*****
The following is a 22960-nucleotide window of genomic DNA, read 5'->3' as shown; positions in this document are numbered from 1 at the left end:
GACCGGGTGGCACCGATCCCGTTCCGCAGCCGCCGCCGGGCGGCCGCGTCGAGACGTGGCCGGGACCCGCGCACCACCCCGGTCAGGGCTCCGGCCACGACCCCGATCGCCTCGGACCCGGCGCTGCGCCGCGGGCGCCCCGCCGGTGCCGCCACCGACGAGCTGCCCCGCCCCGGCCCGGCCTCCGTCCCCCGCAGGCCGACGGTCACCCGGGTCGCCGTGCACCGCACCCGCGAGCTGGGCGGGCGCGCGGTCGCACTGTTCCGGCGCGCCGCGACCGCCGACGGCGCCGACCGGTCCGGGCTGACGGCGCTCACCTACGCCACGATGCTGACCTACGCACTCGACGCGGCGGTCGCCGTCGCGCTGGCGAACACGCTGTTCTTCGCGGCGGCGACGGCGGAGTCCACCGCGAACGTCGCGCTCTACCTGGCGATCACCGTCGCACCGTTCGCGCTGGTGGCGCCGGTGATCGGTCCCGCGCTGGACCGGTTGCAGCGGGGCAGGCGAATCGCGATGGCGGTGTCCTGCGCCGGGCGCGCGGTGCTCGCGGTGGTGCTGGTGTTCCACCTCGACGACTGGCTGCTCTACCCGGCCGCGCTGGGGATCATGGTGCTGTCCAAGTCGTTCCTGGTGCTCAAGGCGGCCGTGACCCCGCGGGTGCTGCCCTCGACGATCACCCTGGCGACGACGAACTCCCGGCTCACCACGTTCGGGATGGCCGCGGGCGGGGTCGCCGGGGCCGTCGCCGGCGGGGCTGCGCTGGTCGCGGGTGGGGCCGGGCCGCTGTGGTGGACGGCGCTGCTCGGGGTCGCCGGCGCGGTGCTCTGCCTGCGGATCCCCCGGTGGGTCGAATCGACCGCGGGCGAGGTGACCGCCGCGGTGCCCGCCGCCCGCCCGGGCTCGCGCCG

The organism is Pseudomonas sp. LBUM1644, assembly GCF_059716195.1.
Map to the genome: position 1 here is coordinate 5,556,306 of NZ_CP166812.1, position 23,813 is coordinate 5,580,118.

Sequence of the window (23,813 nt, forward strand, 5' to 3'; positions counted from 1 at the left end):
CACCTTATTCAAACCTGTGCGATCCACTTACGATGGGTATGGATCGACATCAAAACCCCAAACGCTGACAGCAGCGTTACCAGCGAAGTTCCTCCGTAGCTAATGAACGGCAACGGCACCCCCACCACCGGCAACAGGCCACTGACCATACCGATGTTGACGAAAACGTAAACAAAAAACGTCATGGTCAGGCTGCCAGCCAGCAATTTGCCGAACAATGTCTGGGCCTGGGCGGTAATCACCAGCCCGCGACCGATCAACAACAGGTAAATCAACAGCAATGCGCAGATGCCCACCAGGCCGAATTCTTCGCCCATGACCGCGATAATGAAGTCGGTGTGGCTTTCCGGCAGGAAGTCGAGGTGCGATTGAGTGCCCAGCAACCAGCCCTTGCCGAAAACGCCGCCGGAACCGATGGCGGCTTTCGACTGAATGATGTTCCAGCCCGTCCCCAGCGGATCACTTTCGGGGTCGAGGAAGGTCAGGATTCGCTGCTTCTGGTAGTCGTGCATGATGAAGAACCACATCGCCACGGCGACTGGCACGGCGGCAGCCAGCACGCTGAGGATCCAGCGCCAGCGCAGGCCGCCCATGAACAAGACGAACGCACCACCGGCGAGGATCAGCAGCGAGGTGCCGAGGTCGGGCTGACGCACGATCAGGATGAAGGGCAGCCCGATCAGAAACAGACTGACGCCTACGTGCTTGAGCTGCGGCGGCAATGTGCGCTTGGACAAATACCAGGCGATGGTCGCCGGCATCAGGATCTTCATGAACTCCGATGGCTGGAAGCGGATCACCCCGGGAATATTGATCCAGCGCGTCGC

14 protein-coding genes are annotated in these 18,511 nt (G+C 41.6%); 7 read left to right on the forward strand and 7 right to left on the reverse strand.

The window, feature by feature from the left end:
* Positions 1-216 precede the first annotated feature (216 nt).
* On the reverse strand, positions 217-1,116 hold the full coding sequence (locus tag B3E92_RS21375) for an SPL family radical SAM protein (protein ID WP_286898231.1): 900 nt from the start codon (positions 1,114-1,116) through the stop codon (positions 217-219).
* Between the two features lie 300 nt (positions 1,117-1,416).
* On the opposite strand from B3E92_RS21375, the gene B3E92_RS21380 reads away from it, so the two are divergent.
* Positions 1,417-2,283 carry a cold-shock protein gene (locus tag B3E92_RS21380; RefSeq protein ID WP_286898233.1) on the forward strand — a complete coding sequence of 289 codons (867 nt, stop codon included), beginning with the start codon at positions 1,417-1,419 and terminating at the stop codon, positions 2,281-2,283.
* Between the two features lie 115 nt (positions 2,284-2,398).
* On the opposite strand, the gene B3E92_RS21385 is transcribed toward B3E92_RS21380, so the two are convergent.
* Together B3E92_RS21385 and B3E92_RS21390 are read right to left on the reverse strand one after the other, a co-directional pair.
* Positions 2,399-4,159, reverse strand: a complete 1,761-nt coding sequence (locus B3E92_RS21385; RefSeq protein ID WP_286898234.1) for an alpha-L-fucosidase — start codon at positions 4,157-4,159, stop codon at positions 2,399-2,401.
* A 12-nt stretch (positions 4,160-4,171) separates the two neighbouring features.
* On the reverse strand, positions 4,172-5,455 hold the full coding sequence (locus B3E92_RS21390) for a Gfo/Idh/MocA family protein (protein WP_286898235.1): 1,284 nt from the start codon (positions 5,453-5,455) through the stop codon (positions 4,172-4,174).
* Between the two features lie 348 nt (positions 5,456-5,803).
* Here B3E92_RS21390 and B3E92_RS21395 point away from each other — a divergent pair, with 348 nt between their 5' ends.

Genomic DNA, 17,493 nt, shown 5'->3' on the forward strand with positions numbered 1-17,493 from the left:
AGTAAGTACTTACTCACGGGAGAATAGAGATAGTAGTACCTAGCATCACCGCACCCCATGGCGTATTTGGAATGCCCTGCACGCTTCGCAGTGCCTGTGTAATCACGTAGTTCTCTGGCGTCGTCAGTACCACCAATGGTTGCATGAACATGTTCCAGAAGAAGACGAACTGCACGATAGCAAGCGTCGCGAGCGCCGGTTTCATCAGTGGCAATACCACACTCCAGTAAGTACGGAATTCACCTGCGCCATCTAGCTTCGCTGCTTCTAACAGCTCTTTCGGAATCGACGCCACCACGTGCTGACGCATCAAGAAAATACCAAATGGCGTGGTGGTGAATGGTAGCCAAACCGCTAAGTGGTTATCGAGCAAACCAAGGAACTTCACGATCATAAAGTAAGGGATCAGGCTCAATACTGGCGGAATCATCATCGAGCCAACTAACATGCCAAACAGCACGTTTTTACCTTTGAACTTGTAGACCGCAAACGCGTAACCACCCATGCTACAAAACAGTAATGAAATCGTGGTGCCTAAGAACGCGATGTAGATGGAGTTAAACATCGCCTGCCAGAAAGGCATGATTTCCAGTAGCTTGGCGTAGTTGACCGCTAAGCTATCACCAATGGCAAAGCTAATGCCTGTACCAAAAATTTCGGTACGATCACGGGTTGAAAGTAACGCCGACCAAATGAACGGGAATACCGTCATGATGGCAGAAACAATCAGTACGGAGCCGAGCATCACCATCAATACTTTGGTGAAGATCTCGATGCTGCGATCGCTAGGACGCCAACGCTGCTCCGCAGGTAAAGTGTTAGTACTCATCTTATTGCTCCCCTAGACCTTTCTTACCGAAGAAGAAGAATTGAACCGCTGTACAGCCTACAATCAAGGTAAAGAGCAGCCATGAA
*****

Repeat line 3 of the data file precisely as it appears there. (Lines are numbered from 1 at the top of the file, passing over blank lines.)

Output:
The organism is Pseudomonas sp. LBUM1644, assembly GCF_059716195.1.